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Conceptually, line transect sampling is a snapshot method  (pp. 31), that is, we consider that the animals are at a fixed location while the survey takes place. Thus, we have probabilistic en- counters between a moving observer and immobile animals . There are models [8, 9] for en- counters between mobile animal populations and observers, but these are limited in use: they rely upon quantities that are difficult to determine (mean animal speed, encounter radius) and they as- sume an ideal free gas movement model which can be unrealistic . Making the third assump- tion avoids such problems. This assumption can be violated in two ways: animals can move in response to the observer, or move independently of the observer. Responsive movement is a com- mon problem in distance sampling surveys and the bias it causes can be reduced by modelling the movement [11, 12] or using double-observer methods . In a few specific cases, independent movement has been modelled (for fish: ; for seabirds: ) to reduce bias; however, these methods are ad hoc and specific to their application. We do not explore responsive movement here; instead, we consider how animal movement independent of the observer affects bias. For whale surveys, it was concluded that such movement may seriously bias the estimate of mean den- sity if the speed of the whales approaches that of the observer, if the encounter region is long rather than wide, or if the probability of sighting a whale is not strongly dependent on the time it spends within that region . Subsequently, simulation revealed that bias was negligible if mean animal speed was one quarter of that of the observer, but not if animal speed was one half that of the ob- server . This conclusion has now been adopted within distance sampling  (pp. 131, 173) and is used to determine if independent animal movement is a problem in particular studies . This is despite these results being pertinent only to the single simulation scenario considered.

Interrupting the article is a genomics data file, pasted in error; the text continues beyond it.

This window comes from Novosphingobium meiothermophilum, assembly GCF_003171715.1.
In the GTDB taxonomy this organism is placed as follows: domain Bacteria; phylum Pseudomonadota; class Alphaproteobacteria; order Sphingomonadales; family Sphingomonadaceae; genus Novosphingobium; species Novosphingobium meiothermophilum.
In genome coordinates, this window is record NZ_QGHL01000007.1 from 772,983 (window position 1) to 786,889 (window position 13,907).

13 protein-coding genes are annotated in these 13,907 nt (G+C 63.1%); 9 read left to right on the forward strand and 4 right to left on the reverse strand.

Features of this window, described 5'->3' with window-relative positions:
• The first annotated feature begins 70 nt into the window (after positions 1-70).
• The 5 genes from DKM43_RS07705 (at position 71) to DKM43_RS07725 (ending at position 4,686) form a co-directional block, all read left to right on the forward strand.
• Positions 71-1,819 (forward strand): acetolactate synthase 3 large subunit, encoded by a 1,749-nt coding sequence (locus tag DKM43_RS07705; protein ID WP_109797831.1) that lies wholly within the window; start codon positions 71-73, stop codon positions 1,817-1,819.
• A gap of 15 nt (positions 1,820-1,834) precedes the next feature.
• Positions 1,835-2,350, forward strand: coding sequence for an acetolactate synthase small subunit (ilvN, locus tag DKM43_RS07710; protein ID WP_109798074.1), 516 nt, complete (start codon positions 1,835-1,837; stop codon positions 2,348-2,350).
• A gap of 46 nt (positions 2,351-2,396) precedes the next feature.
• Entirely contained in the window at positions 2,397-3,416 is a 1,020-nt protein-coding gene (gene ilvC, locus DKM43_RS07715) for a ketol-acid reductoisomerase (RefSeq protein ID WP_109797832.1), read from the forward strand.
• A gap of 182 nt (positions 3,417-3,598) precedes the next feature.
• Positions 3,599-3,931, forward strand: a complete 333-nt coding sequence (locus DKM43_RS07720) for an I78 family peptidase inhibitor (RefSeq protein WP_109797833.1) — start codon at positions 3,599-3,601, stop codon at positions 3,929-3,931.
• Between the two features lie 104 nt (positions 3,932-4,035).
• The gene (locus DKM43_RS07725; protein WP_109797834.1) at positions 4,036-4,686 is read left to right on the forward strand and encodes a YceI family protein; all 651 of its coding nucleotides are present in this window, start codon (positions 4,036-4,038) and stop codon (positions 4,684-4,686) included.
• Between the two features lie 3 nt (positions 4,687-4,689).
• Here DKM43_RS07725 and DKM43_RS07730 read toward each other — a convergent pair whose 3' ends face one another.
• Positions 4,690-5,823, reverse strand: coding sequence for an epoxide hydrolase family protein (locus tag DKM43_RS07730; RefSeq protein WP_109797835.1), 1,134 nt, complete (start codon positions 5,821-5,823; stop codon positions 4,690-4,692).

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As noted above, distance sampling (in common with other plot sampling methods) is a ‘snapshot’ method, and is therefore biased in the presence of bird movement, because surveying cannot be done instantaneously. This can be especially problematic for point transect sampling, in which the observer stays at a single location for several minutes. Bibby et al. (2000:97) recommend five-minute counts in temperate regions, while Lee and Marsden (2008) suggest count periods ranging from four to 10 minutes dependent on the type of forest bird surveyed. In many surveys, longer counts are conducted, perhaps up to 20 minutes, to enhance detectability. This may be necessary for example for songbird species, if the gap between songbursts often exceeds five minutes, to ensure certain or near-certain detection of birds at the point. However, for species that typically move around within their territories during the period of a count, two problems arise, both of which cause overestimation of density. First, some birds not initially present in the plot move into it during the recording period, and second, birds within the plot are more likely to be detected when close to the point than when further away, leading to too many short distances (see earlier). Both of these problems may be circumvented by using a snapshot approach (Buckland et al. 2001:173). This involves defining a moment (say two minutes after arrival at the point), at which a snapshot of distances from the point is recorded. The observer uses the time before the snapshot moment to detect and locate birds and, as far as possible, keep track of any movements. The positions of those birds are then recorded at the snapshot moment. The observer uses as much time as is needed to confirm locations of birds after the snapshot moment. He or she may also move away from the point at this time, to help triangulate for aural detections. In practice, the presence and location of many individual birds is inferred, rather than being known, at the snapshot moment. For example, a bird which cannot be seen but which sings at the same location both before and after the snapshot moment is inferred to have been there at that moment. Birds whose location is unknown, and cannot be reliably inferred, at the snapshot moment are not recorded; that is, they are treated the same as undetected birds. Provided all birds at or very near the point can be located, this does not bias the method: the ‘detection function’ under this approach is actually the probability that a bird can be located at the snapshot moment as a function of its distance from the point, rather than its probability of detection. The method was successfully tested on four species by Buckland (2006), giving on average lower estimated bias and higher precision than five-minute counts.